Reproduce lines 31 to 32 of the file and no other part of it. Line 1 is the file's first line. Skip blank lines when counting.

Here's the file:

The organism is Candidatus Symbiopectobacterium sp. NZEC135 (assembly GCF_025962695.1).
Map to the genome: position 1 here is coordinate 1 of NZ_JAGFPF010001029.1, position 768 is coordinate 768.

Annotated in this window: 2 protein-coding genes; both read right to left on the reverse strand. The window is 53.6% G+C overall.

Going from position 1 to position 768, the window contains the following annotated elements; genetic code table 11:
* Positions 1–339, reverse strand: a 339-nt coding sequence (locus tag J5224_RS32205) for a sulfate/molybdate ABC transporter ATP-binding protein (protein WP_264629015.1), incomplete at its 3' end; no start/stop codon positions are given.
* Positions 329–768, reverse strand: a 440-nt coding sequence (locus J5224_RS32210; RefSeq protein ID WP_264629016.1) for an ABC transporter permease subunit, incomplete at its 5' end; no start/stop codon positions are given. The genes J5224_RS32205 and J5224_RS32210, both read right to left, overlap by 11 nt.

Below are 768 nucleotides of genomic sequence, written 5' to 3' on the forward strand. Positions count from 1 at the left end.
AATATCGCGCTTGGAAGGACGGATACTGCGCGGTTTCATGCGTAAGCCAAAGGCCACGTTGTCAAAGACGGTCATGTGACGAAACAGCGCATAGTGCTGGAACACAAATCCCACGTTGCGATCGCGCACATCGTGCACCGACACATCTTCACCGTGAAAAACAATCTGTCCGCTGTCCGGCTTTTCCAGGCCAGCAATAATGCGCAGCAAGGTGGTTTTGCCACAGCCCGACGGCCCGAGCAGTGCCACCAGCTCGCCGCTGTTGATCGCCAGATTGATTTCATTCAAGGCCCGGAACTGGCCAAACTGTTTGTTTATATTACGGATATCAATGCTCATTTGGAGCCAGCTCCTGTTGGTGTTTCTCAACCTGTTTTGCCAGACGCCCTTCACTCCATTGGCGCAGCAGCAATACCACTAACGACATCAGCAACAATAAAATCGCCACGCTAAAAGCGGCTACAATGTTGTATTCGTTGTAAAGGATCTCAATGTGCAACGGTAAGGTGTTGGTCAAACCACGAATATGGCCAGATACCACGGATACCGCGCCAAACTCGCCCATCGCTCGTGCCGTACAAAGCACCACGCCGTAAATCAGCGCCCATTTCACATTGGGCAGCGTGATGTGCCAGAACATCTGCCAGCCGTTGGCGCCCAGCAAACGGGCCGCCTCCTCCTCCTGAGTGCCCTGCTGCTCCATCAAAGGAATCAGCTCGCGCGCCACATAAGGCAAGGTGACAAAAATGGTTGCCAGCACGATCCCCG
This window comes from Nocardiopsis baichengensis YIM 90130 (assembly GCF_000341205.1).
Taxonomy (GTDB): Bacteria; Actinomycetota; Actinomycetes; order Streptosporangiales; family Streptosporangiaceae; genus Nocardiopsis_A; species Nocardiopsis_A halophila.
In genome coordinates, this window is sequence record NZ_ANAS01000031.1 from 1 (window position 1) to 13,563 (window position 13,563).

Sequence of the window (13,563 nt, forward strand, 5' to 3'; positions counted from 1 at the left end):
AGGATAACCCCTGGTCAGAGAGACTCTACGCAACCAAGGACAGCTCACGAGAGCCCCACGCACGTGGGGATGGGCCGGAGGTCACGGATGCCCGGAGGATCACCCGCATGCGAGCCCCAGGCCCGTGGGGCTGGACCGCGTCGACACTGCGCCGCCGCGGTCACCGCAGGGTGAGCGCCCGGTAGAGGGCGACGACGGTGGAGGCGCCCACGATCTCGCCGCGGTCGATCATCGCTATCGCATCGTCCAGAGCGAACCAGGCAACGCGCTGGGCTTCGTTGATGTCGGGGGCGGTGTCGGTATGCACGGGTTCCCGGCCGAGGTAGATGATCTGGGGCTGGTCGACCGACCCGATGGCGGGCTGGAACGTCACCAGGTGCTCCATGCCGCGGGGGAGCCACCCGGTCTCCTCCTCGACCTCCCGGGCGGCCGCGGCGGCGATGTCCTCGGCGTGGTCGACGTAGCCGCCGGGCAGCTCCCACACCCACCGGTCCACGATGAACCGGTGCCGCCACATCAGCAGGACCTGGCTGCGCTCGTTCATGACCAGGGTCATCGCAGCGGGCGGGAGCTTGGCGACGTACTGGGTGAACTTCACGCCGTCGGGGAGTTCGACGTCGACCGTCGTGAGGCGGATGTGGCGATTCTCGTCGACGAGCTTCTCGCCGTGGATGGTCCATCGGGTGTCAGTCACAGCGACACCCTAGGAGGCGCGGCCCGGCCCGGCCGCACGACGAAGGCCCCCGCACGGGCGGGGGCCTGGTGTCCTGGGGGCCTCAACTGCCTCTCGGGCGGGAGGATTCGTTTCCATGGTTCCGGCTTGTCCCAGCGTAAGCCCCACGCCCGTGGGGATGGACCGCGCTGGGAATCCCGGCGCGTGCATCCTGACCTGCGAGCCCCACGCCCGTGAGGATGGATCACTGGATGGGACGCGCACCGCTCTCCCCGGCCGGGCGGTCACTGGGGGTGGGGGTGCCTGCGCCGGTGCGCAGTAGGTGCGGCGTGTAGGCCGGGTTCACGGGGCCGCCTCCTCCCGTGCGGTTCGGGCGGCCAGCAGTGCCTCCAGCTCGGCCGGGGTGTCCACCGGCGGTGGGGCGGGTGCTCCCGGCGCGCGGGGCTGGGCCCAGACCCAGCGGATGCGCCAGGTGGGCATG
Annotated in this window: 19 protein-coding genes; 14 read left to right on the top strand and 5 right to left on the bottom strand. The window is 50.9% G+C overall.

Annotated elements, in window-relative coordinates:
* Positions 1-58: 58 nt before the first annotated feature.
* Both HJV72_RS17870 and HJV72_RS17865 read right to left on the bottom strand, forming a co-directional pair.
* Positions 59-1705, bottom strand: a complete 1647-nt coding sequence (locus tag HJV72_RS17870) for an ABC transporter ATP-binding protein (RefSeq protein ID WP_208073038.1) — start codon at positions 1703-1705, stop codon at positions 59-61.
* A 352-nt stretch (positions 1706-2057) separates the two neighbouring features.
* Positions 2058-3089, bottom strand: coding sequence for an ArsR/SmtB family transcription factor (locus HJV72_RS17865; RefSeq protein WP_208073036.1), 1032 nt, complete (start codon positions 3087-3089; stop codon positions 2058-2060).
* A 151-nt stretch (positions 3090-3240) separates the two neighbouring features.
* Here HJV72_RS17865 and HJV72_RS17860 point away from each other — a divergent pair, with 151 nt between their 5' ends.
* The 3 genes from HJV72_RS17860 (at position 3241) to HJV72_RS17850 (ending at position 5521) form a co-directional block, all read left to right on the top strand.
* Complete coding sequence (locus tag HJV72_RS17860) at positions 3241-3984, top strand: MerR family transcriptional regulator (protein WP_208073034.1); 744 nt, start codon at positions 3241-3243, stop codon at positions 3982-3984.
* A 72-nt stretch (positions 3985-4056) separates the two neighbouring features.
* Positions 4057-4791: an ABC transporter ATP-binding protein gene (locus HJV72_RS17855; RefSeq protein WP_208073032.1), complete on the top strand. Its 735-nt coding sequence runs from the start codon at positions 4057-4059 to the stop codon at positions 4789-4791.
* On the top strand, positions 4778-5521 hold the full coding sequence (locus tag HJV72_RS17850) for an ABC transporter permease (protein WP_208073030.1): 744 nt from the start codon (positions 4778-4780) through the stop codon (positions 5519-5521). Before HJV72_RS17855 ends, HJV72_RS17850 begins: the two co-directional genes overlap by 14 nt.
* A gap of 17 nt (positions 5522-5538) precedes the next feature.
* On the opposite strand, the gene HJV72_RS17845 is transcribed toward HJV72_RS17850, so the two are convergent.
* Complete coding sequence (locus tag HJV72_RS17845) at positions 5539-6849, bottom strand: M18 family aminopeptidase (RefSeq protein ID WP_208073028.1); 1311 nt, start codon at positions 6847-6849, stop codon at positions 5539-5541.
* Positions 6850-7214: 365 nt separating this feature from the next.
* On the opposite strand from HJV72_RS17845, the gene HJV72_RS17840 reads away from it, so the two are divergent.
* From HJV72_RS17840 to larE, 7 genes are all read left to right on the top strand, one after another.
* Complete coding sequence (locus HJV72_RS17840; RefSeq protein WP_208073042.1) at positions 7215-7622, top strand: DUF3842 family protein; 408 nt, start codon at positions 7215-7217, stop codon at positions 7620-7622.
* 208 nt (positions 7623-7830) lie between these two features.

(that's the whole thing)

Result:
* Positions 6850-7214: 365 nt separating this feature from the next.
* On the opposite strand from HJV72_RS17845, the gene HJV72_RS17840 reads away from it, so the two are divergent.